Monday, September 20, 2021

U.S. Marine Corps robotic launcher becomes global sensation

A new robotic vehicle equipped with two Naval Strike Missiles has become an “internet sensation” after Large Scale Exercise in Hawaii.

The newest robotic combat vehicle has become the hero of news reports around the world and footage from the exercises has circulated on social media, where users are surprised by its appearance.

This unfamiliar new vehicle with the ability to be remotely controlled by a distant operator looked like a JLTV but without a cab, equipped with an assortment of sensors and cameras, and topped with a launcher for a multi-mission cruise missiles.

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The new vehicle is called the Navy/Marine Expeditionary Ship Interdiction System (NMESIS). NMESIS integrates ROGUE Fires unmanned ground vehicle (UGV) that leverages the JLTV’s extreme off-road mobility and payload capacity.

“ROGUE Fires was purpose-built and leverages next-generation capabilities from several proven Oshkosh Defense vehicle platforms and technologies,” said Pat Williams, Vice President and General Manager of U.S. Army and Marine Corps Programs. “Much like the JLTV itself, ROGUE Fires is tailorable to the mission at hand.  The flexible design allows for the integration of scalable weapon system payloads to offer the combatant commanders flexibility based on the mission’s requirements.”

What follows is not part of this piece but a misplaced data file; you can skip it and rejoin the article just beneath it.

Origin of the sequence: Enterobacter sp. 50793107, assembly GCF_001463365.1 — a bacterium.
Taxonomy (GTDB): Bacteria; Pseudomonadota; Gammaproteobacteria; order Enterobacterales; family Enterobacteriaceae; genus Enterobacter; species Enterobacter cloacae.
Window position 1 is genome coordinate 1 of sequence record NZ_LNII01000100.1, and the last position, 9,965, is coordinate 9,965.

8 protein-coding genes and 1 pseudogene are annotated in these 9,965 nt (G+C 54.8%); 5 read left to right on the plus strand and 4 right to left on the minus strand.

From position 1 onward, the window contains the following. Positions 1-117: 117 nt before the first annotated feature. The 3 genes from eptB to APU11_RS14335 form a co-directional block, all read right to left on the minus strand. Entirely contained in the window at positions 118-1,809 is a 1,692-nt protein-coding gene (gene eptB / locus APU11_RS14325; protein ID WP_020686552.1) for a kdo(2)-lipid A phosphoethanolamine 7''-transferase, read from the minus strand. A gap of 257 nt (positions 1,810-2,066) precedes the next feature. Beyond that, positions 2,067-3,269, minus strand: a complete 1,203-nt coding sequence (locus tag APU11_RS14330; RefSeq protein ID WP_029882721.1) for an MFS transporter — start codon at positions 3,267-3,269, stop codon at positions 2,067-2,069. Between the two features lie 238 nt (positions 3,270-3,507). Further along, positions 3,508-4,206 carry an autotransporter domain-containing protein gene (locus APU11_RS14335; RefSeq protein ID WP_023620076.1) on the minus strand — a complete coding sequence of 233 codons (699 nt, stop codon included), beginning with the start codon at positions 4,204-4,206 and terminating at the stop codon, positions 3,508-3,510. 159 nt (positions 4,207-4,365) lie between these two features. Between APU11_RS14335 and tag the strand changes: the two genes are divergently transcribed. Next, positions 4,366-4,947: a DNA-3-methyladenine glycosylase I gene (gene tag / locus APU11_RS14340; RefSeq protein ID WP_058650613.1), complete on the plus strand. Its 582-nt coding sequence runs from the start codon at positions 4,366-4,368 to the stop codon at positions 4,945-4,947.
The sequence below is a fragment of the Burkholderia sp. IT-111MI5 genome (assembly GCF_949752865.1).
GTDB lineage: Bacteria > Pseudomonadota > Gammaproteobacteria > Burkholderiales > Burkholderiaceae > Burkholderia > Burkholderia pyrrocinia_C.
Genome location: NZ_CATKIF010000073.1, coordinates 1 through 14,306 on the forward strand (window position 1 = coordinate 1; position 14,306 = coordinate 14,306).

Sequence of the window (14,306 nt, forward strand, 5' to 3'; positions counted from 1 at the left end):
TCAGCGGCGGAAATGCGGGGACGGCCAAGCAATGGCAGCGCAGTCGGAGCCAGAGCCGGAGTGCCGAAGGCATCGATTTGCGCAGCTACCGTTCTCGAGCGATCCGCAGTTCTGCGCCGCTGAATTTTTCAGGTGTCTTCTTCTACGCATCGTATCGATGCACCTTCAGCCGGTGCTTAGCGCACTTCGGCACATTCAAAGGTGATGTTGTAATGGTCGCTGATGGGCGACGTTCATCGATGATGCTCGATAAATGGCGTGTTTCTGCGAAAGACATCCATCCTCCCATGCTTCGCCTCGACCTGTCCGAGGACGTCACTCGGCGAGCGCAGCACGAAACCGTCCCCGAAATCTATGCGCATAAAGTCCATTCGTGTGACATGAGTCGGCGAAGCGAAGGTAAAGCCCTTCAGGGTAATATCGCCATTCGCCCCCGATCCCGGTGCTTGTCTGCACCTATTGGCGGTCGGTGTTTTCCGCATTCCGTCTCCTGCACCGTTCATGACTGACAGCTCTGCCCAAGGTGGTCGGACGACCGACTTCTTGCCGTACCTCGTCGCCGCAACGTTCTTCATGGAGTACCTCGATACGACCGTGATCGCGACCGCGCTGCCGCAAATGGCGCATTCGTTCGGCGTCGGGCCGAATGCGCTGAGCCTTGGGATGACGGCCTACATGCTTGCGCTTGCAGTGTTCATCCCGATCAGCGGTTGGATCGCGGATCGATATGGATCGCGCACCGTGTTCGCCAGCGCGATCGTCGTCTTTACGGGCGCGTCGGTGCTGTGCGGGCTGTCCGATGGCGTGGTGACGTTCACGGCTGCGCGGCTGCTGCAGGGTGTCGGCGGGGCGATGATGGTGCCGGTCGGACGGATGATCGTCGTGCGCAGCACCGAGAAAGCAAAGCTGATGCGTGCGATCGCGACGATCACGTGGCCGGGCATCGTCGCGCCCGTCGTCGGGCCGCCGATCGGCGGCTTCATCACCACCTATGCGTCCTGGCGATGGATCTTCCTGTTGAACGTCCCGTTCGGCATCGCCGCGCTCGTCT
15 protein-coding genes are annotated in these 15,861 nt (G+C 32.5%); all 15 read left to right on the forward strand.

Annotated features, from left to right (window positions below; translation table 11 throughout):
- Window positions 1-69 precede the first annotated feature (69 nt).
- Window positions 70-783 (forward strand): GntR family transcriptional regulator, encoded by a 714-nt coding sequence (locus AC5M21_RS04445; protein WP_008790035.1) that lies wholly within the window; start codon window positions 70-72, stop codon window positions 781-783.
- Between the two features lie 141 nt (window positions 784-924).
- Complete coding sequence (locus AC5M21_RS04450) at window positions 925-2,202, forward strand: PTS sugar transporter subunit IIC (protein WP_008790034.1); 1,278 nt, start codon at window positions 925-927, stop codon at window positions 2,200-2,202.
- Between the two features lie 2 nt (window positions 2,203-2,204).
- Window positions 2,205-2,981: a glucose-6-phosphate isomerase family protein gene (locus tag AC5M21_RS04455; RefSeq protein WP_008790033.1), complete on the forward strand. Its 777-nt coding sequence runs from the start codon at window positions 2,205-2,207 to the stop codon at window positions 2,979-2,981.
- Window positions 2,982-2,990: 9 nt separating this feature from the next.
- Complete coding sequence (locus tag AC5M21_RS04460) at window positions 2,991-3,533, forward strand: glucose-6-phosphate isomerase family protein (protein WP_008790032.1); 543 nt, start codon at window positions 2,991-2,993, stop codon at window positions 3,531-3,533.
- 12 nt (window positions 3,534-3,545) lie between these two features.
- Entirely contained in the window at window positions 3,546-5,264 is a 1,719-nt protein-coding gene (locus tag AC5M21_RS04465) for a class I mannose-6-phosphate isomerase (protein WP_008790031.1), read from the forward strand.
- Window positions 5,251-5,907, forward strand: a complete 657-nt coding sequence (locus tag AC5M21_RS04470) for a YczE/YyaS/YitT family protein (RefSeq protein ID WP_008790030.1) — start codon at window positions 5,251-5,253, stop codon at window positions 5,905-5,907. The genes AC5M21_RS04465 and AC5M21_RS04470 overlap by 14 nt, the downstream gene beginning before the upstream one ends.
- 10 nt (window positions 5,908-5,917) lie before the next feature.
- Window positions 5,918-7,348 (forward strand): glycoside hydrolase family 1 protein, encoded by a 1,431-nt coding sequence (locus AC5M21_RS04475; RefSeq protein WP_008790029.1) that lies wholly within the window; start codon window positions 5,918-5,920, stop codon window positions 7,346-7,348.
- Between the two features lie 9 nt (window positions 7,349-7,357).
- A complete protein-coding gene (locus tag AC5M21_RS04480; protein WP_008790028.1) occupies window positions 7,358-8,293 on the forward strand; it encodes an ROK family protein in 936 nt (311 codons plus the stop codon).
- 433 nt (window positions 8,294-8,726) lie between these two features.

As part of the demonstration, a NMESIS launcher successfully launched a Naval Strike Missile (NSM) and scored a direct hit on a target at sea. The NSM is designed to destroy heavily defended maritime and land targets. It is a multi-mission cruise missile developed by Raytheon and Kongsberg.

“It’s impressive to me how the Marine Corps is advancing our long-range precision fire capabilities, both from how we target and process missions to how we engage them with the NMESIS platform,” said Lt. Col. Richard Neikirk, 1/12’s commanding officer. “The capabilities within a fire direction center now rival those previously found in a combat information center aboard ship.”

These new systems and capabilities represent a major change for the artillery community as it shifts focus to implement Force Design 2030 concepts and refine its support to distributed maritime operations.

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Executive Editor

About this Author

Dylan Malyasov
U.S. defense journalist and commentator. Aviation photographer. Dylan leads Defence Blog's coverage of global military news, focusing on engineering and technology across the U.S. defense industry.

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